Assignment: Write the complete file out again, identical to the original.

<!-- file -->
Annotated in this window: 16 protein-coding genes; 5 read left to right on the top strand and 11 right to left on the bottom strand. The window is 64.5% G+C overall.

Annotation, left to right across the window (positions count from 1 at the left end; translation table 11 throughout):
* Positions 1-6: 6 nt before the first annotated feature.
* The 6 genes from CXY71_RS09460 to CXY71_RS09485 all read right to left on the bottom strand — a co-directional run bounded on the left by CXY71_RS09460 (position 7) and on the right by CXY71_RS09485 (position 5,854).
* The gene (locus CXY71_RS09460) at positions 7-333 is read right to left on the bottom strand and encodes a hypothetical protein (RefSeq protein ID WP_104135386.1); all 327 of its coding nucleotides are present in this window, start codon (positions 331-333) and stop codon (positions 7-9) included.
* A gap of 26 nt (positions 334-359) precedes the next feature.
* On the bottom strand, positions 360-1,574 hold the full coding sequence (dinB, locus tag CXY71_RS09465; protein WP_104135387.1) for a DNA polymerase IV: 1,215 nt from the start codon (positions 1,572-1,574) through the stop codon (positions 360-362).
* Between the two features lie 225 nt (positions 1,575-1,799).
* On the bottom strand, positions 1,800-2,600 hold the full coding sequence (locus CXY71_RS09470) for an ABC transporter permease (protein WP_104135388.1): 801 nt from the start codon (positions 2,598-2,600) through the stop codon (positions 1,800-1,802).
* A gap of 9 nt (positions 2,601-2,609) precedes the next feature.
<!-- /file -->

Annotated in this window: 16 protein-coding genes; 5 read left to right on the top strand and 11 right to left on the bottom strand. The window is 64.5% G+C overall.

Annotation, left to right across the window (positions count from 1 at the left end; translation table 11 throughout):
* Positions 1-6: 6 nt before the first annotated feature.
* The 6 genes from CXY71_RS09460 to CXY71_RS09485 all read right to left on the bottom strand — a co-directional run bounded on the left by CXY71_RS09460 (position 7) and on the right by CXY71_RS09485 (position 5,854).
* The gene (locus CXY71_RS09460) at positions 7-333 is read right to left on the bottom strand and encodes a hypothetical protein (RefSeq protein ID WP_104135386.1); all 327 of its coding nucleotides are present in this window, start codon (positions 331-333) and stop codon (positions 7-9) included.
* A gap of 26 nt (positions 334-359) precedes the next feature.
* On the bottom strand, positions 360-1,574 hold the full coding sequence (dinB, locus tag CXY71_RS09465; protein WP_104135387.1) for a DNA polymerase IV: 1,215 nt from the start codon (positions 1,572-1,574) through the stop codon (positions 360-362).
* Between the two features lie 225 nt (positions 1,575-1,799).
* On the bottom strand, positions 1,800-2,600 hold the full coding sequence (locus CXY71_RS09470) for an ABC transporter permease (protein WP_104135388.1): 801 nt from the start codon (positions 2,598-2,600) through the stop codon (positions 1,800-1,802).
* A gap of 9 nt (positions 2,601-2,609) precedes the next feature.